“We have full trust with each other. He’s done a few deals on his own because I was busy. He was making sure we had content out. RümpChät damn sure is not RümpChät without him, and he feels the same about me. We just have that trust, and we’re such good friends. We wouldn’t want to do it without each other.”

Each man points out, though, that it’s more than a two-man operation. Aaron Ferguson is a former bullfighter and entrepreneur who helped come up with the idea; Justin Jacobucci is a former bull rider who is now a graphic designer; and Ashley Rumford handles other duties for the RümpChät brand.

The enterprise is still growing. As the faces of RümpChät, Hilton and Rumford know the possibilities are endless.

“This is something that’s been good for me,” said Rumford, who lives in Ponca City, Oklahoma, with his wife and their three children, Livi, Lola and Bandy. “This could be something that I can do in my post-rodeo career that could keep me involved in rodeo.

“I want to do more RümpChäts. As much as I enjoy rodeo, if I could make this bigger so I could have more home time with my family, then it would be a good trade off. Our loyalty is to our families. When I want to be done rodeoing, and I don’t know when that’ll be, I want to have something like this so I can be around my family more but still involved in rodeo

That’s the hard part about rodeo; top personnel are sought-after and on the road a lot. When the triplets were younger, the Rumfords were on the trail together. With the kids in school, the opportunities to do that are fewer. Hilton is equally as busy; even though he has a full-time job in west Texas, he also hits the road many times throughout the year, and most of those are without his wife and young son.

That also makes it tougher to put together content. Earlier this year, the two took advantage of working the National Western Stock Show and Rodeo in Denver and recorded several episodes; they’ll do that throughout the year when they can. Technology has also allowed Rumford and Hilton to continue their podcast even when they’re not together, and that’s been good for everyone involved.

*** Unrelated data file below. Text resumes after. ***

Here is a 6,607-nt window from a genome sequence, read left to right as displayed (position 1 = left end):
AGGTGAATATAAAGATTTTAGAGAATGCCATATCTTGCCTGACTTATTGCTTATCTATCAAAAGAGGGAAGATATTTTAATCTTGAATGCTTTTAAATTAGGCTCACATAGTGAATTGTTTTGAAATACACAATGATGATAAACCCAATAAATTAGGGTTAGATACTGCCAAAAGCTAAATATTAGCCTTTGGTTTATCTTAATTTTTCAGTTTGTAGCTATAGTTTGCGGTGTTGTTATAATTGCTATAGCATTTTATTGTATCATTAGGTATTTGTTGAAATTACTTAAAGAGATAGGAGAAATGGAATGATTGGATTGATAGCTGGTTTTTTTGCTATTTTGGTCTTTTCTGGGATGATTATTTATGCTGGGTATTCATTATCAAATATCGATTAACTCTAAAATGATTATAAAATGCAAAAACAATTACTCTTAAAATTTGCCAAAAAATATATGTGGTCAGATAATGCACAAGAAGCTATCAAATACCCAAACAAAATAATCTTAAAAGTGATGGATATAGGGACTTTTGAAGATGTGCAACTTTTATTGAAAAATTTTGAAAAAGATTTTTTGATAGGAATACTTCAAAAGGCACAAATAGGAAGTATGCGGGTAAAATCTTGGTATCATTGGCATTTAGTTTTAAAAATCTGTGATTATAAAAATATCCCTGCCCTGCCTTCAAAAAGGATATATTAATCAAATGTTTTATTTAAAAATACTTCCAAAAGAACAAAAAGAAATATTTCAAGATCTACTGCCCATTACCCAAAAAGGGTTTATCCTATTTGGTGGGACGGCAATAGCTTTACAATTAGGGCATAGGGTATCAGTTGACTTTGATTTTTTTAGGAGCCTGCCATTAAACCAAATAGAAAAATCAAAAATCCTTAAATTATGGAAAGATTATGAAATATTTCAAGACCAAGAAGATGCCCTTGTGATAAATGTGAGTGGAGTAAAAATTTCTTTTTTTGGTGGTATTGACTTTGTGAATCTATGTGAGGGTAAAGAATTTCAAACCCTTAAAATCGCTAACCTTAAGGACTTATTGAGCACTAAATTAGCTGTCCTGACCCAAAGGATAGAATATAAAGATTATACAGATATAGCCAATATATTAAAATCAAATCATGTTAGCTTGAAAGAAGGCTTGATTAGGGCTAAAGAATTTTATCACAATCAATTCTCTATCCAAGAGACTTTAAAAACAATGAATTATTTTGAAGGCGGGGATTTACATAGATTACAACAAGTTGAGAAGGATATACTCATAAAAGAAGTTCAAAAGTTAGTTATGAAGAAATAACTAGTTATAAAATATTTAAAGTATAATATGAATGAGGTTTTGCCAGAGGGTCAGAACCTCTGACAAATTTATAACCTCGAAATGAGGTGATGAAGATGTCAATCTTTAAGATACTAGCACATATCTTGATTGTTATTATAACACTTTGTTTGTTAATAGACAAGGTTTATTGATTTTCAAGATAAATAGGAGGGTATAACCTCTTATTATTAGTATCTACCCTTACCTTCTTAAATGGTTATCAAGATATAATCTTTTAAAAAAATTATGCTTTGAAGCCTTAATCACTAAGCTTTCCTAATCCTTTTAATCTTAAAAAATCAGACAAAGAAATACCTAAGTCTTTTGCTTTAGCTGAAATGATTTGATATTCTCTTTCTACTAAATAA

“The thing about rodeo is that guys are driving all the time, and they’re always looking for something to keep them entertained,” Rumford said. “There are so many of those rodeo guys that listen to RümpChät. When they start to listen, they start calling me and telling me they want to be on the podcast or that they know someone would be great to be on the podcast.

“That’s how we get a lot of our guests. When (five-time world champion steer wrestler) Luke Branquinho came to Denver two years ago from California, all they did was listen to RümpChät. They wanted to be on, because it is fun. You can tell your story, and we can all laugh about it.”

That’s the most common theme to RümpChät: The guests are funny, and they’re stories can be comedic, entertaining and always memorable.

“People get to see more of who we are,” Hilton said. “We’ve got to get some heart-warming stuff. We want to be natural. We get into conversations that are not comedy. We’re learning as we go.”

Still, nobody laughs more than the hosts. It’s part of what makes RümpChät so great.

“People just want a break away from their day, a break from stress,” he said. “People like to laugh, and people need to laugh. It’s just a natural experience.

“I love it because I’m just getting to laugh with my buddy. It’s funny listening to it just how many times we can get ourselves giggling. I’m like everyone else; I like being around him.”

That’s the true secret behind RümpChät’s success.